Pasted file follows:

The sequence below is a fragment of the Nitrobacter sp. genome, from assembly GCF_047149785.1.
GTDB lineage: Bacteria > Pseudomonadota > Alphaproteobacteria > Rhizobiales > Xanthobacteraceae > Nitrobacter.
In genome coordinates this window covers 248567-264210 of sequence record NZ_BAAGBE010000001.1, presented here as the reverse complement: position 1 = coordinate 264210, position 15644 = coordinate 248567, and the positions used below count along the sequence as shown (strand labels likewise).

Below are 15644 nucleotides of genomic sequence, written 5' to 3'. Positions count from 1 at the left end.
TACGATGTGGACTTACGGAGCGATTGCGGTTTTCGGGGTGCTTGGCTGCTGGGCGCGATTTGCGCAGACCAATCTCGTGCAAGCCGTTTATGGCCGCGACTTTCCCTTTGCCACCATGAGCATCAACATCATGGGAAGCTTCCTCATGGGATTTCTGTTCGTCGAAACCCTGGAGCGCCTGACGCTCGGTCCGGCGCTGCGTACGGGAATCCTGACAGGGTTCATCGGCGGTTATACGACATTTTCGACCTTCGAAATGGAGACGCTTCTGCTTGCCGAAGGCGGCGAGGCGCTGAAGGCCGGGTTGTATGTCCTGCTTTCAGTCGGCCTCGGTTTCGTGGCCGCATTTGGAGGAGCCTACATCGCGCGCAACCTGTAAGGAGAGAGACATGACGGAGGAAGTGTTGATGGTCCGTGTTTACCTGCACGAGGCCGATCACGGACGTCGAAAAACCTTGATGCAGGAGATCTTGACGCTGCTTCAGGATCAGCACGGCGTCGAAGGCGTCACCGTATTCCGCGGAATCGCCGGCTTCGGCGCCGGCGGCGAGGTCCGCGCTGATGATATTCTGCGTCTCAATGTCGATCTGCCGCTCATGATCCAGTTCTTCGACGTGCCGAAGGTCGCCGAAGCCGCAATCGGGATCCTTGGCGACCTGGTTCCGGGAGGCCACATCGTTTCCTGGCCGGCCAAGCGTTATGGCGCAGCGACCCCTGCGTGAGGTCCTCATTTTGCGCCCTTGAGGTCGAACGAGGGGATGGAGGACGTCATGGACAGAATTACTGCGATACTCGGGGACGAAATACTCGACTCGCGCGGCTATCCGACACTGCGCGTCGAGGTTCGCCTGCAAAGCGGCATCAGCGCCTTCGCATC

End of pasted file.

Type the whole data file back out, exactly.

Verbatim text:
The sequence below is a fragment of the Nitrobacter sp. genome, from assembly GCF_047149785.1.
GTDB lineage: Bacteria > Pseudomonadota > Alphaproteobacteria > Rhizobiales > Xanthobacteraceae > Nitrobacter.
In genome coordinates this window covers 248567-264210 of sequence record NZ_BAAGBE010000001.1, presented here as the reverse complement: position 1 = coordinate 264210, position 15644 = coordinate 248567, and the positions used below count along the sequence as shown (strand labels likewise).

Below are 15644 nucleotides of genomic sequence, written 5' to 3'. Positions count from 1 at the left end.
TACGATGTGGACTTACGGAGCGATTGCGGTTTTCGGGGTGCTTGGCTGCTGGGCGCGATTTGCGCAGACCAATCTCGTGCAAGCCGTTTATGGCCGCGACTTTCCCTTTGCCACCATGAGCATCAACATCATGGGAAGCTTCCTCATGGGATTTCTGTTCGTCGAAACCCTGGAGCGCCTGACGCTCGGTCCGGCGCTGCGTACGGGAATCCTGACAGGGTTCATCGGCGGTTATACGACATTTTCGACCTTCGAAATGGAGACGCTTCTGCTTGCCGAAGGCGGCGAGGCGCTGAAGGCCGGGTTGTATGTCCTGCTTTCAGTCGGCCTCGGTTTCGTGGCCGCATTTGGAGGAGCCTACATCGCGCGCAACCTGTAAGGAGAGAGACATGACGGAGGAAGTGTTGATGGTCCGTGTTTACCTGCACGAGGCCGATCACGGACGTCGAAAAACCTTGATGCAGGAGATCTTGACGCTGCTTCAGGATCAGCACGGCGTCGAAGGCGTCACCGTATTCCGCGGAATCGCCGGCTTCGGCGCCGGCGGCGAGGTCCGCGCTGATGATATTCTGCGTCTCAATGTCGATCTGCCGCTCATGATCCAGTTCTTCGACGTGCCGAAGGTCGCCGAAGCCGCAATCGGGATCCTTGGCGACCTGGTTCCGGGAGGCCACATCGTTTCCTGGCCGGCCAAGCGTTATGGCGCAGCGACCCCTGCGTGAGGTCCTCATTTTGCGCCCTTGAGGTCGAACGAGGGGATGGAGGACGTCATGGACAGAATTACTGCGATACTCGGGGACGAAATACTCGACTCGCGCGGCTATCCGACACTGCGCGTCGAGGTTCGCCTGCAAAGCGGCATCAGCGCCTTCGCATC